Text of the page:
King v. King, 20-14565

CourtUnited States Courts of Appeals. United States Court of Appeals (11th Circuit)
Writing for the CourtPER CURIAM.
PartiesELKIN KING, Plaintiff-Appellant, v. FORREST KING, JR., Defendant-Appellee.
Docket Number20-14565
Decision Date23 May 2023


ELKIN KING, Plaintiff-Appellant,

FORREST KING, JR., Defendant-Appellee.

No. 20-14565

United States Court of Appeals, Eleventh Circuit

May 23, 2023

Appeal from the United States District Court for the Middle District of Florida D.C. Docket No. 3:18-cv-01427-BJD-MCR

Before WILSON, BRANCH, and TJOFLAT, Circuit Judges.



Elkin King ("Elkin") brought a diversity suit[1] against his former stepfather, Forrest King, Jr. ("Forrest"), alleging that Forrest owed him a fiduciary duty to disclose the existence of certain Settlement Funds arising from the wrongful death of Elkin's biological father. We previously certified three questions to the Supreme Court of Georgia regarding Elkin's breach of fiduciary duty for failure to disclose claim. With the benefit of their response, we now vacate the District Court's grant of summary judgment to Forrest on the failure to disclose claim and remand the matter for further proceedings.


The facts of this case, as reproduced from our previous opinion certifying questions to the Supreme Court of Georgia, are as follows:

On September 6, 1985, Elkin's biological father, Elkin Simpson, Sr., was killed in a plane crash. Elkin, then named Elkin Simpson, Jr., was approximately seven years old. At the time of his death, Elkin Simpson, Sr., was in the process of divorcing Elkin's mother, Peggy, but a final divorce decree had not yet been entered. See Simpson v King, 383 S.E.2d 120, 121 (Ga. 1989) (further describing Elkin Simpson, Sr.'s marital and relationship status at the time of his
death). Accordingly, Peggy filed a wrongful death suit against the airline company as a surviving spouse on behalf of herself and Elkin. See O.C.G.A. § 51-4-2 (1991). In 1989, when Elkin was approximately eleven, Peggy and the airline company reached a settlement agreement from which at least $200,000 was set aside for Elkin's benefit ("the Settlement Funds"). Peggy's attorney, Glover McGhee, suggested that the Settlement Funds should be placed in an account in her then-husband Forrest's name. Peggy agreed, and so the Settlement Funds check was made out to both Peggy and Forrest on behalf of Elkin. Forrest then placed the Settlement Funds in a separate account entitled "Elkin's Account with Custodian of Forrest King" at Charles Schwab in Atlanta, Georgia. The parties dispute whether Peggy was also a party to the account. There is no evidence that a formal, written trust governing the use of these Settlement Funds ever existed.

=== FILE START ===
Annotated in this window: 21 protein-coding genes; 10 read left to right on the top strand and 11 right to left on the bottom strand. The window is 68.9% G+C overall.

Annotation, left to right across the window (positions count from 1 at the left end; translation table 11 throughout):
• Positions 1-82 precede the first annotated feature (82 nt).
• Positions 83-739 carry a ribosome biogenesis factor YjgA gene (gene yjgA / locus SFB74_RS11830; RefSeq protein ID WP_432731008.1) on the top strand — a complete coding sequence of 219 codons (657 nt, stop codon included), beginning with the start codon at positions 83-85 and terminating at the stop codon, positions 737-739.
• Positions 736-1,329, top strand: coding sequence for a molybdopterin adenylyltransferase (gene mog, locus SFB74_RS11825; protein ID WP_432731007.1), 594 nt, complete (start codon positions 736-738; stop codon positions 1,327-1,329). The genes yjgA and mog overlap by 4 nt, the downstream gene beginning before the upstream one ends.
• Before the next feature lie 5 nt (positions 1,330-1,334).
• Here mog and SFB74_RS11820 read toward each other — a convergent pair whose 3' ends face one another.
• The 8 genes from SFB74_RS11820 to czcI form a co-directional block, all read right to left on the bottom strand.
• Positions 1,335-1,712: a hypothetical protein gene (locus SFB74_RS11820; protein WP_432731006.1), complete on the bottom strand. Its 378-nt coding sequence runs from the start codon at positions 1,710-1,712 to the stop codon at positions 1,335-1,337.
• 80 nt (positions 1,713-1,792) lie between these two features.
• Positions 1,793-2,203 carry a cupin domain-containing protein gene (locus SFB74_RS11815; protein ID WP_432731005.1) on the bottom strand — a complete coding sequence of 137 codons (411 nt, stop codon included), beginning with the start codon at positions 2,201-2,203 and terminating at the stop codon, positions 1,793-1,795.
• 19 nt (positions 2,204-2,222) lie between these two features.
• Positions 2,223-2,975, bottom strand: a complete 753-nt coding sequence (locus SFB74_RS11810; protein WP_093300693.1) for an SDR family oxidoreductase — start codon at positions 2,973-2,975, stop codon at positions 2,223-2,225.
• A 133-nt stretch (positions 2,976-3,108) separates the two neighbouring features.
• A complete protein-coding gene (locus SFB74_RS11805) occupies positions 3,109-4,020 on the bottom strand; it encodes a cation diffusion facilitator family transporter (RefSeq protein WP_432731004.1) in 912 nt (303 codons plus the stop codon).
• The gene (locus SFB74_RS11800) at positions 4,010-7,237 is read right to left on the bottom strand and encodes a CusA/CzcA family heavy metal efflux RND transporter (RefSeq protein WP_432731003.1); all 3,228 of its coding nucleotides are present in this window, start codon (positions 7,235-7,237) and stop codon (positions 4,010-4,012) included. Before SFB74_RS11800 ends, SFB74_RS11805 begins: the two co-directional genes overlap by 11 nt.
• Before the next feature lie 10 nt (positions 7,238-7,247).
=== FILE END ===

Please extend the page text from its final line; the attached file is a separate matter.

Forrest and Peggy divorced in approximately February 1999, when Elkin was 20 years old. The parties dispute whether Forrest turned over control of the account to Peggy following the divorce, but it is undisputed that Forrest's name was on the account until at least the divorce. Apparently, the last of the Settlement Funds (approximately $50,000) was used by Peggy in around 2005 as a down payment for a
condominium she purchased in Louisiana. Elkin testified in a deposition that he first learned about the Settlement Funds in 2017 from his maternal grandfather. Elkin also testified that he would have taken control of the Settlement Funds had he known about them when he was 18. Forrest, meanwhile, testified in a deposition that he informed Elkin about the existence of the Settlement Funds when Elkin was around 17 or 18 years old.
On November 30, 2018, Elkin sued Forrest in the Middle District of Florida. In his amended complaint, Elkin alleged that Forrest converted Elkin's Settlement Funds and that Forrest breached fiduciary duties to Elkin under Georgia law because he (1) "failed to disclose and concealed the fact of the settlement" and (2) "failed and refused to account for [the Settlement Fund] proceeds or to pay the proceeds to [Elkin]." In his answer, Forrest responded by raising the statute of limitations as an affirmative defense. Following discovery, Forrest moved for summary judgment on October 14, 2019, on both his statute of limitations defense and on the merits. In turn, Elkin moved for partial summary judgment on his claims on March 30, 2020. On August 24, 2020, the District Court granted summary judgment for Forrest on the merits, holding (1) that a jury could find that Forrest and Elkin were in a confidential relationship under
Georgia law and so the statute of limitations could be tolled; (2) that Forrest did not convert the Settlement Funds because he used them only for Elkin's benefit; and (3) that if Forrest did owe Elkin a fiduciary duty under Georgia law, it was only to "ensure the Settlement Funds were used to [Elkin]'s benefit," which Forrest did.

King v. King, Jr., 46 F.4th 1259, 1262-63 (11th Cir. 2022) (per curiam) (footnotes omitted).

Elkin filed a motion for reconsideration under Federal Rules of Civil Procedure 59(e)[2] and 60(b).[3] Elkin argued, primarily, that (1) the District Court had failed to consider the growth of the Settlement Funds while invested in the Charles Schwab account, and (2) that the Court failed to consider his failure to disclose argument. The District Court rejected both arguments and denied Elkin's motion. With respect to the second argument, the Court found that


Elkin had...

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